France braces for revolution


French far-right Rassemblement National (RN) party President and lead MEP Jordan Bardella attends a visit to the Eurosatory land and air and defense and security trade fair, at the Paris-Nord Villepinte Exhibition Centre in Villepinte, north of Paris, on June 19, 2024. At 28 he could become the youngest French prime minister ever

Polls are open for the second round of the French elections, which may lead to France’s first far-right government since the World War II Nazi occupation.

Here’s what to know:

  • What’s happened to Macron?: After a humbling defeat in the European elections, France’s president called a snap election. 
  • Marine Le Pen stands a chance: Her anti-immigration, nationalist party National Rally could win a majority for the first time.
  • When are the results?: Polling agencies will share projections at 8 p.m. local time (2 p.m. EST), with a final national tally expected by early Monday.
  • More than a dozen reports issued in the past year point to an intensifying effort from Russia to undermine France, particularly the upcoming Olympic Games, and President Emmanuel Macron, who is one of Ukraine’s most vocal supporters in Europe.
  • Some of those campaigns include photos of blood-red hands on a Holocaust memorial. Caskets at the Eiffel Tower. A fake French military recruitment drive called for soldiers in Ukraine, and major French news sites improbably registered in an obscure Pacific territory, with a population of 15,000.
  • All are part of disinformation campaigns orchestrated out of Russia and targeting France, according to French officials and cybersecurity experts in Europe and the United States. France’s legislative elections and the Paris Olympics sent them into overdrive.
  • More than a dozen reports issued in the past year point to an intensifying effort from Russia to undermine France, particularly the upcoming Games, and President Emmanuel Macron, who is one of Ukraine’s most vocal supporters in Europe.

Opposition parties made hurried deals to try to block a landslide victory for Marine Le Pen’s far-right National Rally in the second round of legislative elections, as she said her party would lead the government only if it won an absolute majority — or close to it.

An unprecedented number of candidates who qualified for round two from the left-wing alliance of the New Popular Front and from President Emmanuel Macron’s weakened centrists have stepped aside to favor the candidate most likely to win against a National Rally opponent.

According to a count by French newspaper Le Monde, some 218 candidates who were eligible to compete in the second round have pulled out. Of those, 130 were on the left, and 82 came from the Macron-led centrist alliance Ensemble.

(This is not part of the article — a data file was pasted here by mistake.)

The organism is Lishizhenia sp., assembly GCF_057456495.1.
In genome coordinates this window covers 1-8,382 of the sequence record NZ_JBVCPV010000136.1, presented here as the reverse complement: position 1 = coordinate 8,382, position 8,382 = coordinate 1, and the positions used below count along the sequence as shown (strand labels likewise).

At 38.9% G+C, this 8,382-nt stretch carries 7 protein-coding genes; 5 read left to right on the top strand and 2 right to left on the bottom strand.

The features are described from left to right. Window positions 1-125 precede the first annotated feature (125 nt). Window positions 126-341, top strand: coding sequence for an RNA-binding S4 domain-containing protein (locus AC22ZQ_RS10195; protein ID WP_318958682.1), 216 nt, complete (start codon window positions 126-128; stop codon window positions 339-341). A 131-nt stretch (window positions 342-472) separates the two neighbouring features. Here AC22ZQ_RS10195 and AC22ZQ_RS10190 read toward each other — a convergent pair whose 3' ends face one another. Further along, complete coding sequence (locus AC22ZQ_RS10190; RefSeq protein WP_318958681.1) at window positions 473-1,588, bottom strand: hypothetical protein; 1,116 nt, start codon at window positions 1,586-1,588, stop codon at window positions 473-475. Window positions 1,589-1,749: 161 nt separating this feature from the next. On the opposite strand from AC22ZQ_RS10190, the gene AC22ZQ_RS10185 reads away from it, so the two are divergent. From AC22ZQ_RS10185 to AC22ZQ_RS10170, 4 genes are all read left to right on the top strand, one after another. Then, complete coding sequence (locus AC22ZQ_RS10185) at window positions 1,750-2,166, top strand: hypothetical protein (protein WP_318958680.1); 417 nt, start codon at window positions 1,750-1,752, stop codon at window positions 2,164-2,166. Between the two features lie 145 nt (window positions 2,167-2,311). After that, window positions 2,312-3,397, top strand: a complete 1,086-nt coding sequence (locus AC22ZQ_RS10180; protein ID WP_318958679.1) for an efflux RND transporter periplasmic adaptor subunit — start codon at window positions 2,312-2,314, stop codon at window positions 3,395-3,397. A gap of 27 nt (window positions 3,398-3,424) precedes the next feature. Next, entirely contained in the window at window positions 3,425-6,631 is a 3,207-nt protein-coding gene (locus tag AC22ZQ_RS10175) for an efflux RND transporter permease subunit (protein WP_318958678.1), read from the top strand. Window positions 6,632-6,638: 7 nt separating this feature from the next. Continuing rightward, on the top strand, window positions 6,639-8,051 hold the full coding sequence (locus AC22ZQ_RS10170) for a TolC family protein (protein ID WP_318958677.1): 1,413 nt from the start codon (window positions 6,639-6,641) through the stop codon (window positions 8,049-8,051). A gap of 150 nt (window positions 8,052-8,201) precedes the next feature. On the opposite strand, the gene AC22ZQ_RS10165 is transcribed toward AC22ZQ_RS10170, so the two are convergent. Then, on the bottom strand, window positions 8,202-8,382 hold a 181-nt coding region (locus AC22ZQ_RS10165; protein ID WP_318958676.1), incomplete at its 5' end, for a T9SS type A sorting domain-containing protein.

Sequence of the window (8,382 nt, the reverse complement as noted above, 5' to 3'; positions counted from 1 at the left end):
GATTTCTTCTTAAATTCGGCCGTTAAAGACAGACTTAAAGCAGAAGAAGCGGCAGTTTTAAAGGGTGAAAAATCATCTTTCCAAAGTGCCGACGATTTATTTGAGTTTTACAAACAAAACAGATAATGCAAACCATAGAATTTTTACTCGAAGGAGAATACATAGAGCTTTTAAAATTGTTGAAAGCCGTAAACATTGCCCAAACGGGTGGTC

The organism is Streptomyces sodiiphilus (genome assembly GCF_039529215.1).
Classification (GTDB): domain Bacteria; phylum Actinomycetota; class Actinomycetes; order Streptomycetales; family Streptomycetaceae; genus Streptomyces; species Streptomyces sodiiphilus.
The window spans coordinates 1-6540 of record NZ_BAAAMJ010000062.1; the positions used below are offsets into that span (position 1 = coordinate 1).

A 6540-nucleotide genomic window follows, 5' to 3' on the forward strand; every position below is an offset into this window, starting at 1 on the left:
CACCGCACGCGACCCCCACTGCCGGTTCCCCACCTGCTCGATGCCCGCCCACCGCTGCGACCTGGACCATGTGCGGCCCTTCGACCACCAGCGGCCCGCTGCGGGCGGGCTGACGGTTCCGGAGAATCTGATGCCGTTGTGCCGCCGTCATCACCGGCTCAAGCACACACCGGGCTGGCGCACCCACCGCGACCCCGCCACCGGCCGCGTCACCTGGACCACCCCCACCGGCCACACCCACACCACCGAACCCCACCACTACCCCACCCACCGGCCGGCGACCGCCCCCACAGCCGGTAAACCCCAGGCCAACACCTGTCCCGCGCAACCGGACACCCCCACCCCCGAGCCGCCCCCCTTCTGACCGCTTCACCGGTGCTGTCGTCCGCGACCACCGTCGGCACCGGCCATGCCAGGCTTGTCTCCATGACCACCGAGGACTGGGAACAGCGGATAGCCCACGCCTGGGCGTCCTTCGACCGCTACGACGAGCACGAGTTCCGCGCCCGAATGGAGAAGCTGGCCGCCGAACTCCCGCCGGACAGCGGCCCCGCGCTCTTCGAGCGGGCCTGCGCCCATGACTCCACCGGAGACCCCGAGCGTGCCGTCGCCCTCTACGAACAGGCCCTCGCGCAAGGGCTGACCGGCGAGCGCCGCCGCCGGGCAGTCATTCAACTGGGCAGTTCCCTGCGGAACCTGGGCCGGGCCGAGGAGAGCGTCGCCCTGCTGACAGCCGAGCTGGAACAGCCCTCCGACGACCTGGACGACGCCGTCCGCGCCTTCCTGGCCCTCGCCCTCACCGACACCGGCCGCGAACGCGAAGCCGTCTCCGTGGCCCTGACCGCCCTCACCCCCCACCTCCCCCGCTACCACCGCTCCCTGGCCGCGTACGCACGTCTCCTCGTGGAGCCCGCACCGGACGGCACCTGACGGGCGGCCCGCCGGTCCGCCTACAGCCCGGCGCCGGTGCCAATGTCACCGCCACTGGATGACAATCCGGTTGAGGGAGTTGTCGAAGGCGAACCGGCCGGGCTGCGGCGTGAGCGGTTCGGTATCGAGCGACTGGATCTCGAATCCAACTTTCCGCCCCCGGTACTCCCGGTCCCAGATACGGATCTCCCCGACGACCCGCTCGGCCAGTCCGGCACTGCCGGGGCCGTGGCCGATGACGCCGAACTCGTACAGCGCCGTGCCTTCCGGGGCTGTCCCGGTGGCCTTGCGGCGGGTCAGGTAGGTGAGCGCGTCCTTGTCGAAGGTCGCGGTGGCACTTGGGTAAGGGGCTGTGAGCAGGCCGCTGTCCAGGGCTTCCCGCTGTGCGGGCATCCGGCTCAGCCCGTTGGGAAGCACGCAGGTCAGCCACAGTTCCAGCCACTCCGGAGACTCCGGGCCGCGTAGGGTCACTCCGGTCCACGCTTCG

Macron votes

French President Emmanuel Macron voted in high-stakes legislative elections Sunday that could force him to share power with the rising far right. 

Macron called the surprise vote after the anti-immigration, nationalist National Rally made huge gains in the June 9 European elections, taking a huge gamble that French voters would block the far-right party as they always have in the past.

But the National Rally instead won a larger share than ever in the first round on June 30, and its leader Marine Le Pen called on voters to give the party an absolute majority in Round 2.

Sunday’s vote determines which party controls the National Assembly and who will be prime minister. If no party wins an absolute majority, forming a government comes only after extensive negotiations.

As of noon local time, turnout was at 26.63%, according to France’s interior ministry. That’s slightly higher than the 25.90% reported at the same time during the first round of voting last Sunday.

Parisians worry about the future 

Voters at a Paris polling station were acutely aware of the elections’ far-reaching consequences for France and beyond.

“The individual freedoms, tolerance, and respect for others what is at stake today,” said Thomas Bertrand, a 45-year-old voter who works in advertising.

He voted at a school where, as at all French schools, the national motto “Liberty, Equality, Fraternity” was displayed prominently.

Pierre Lubin, a 45-year-old business manager, was worried about whether the elections would produce an effective government.

“This is a concern for us,” Lubin said. “Will it be a technical government or a coalition government made up of (different) political forces?”

Even with the outcome still in doubt, Valerie Dodeman, a 55-year-old legal expert, said she is pessimistic about the future of France.

“No matter what happens, I think this election will leave people disgruntled on all sides,” Dodeman said.

Prime Minister Gabriel Attal cast his ballot in the Paris suburb of Vanves Sunday morning. 

Across France, 76 candidates secured seats in the first round, including 39 from Le Pen’s National Rally, 32 from the leftist New Popular Front alliance, and two candidates from Macron’s centrist list.

Bardella at 28 could become the youngest French prime minister

At just 28 years old, Jordan Bardella has helped make the far-right National Rally the strongest political force in France. And now he could become the country’s youngest prime minister.

After voters propelled Marine Le Pen’s National Rally to a strong lead in the first round of snap legislative elections, Bardella turned to rallying supporters to hand their party an absolute majority in the decisive second round that would allow the anti-immigration, nationalist party to run the government, with Bardella at the helm.

Bardella is part of a generation of young people who joined the party under Marine Le Pen in the 2010s but likely wouldn’t have done so under her father.




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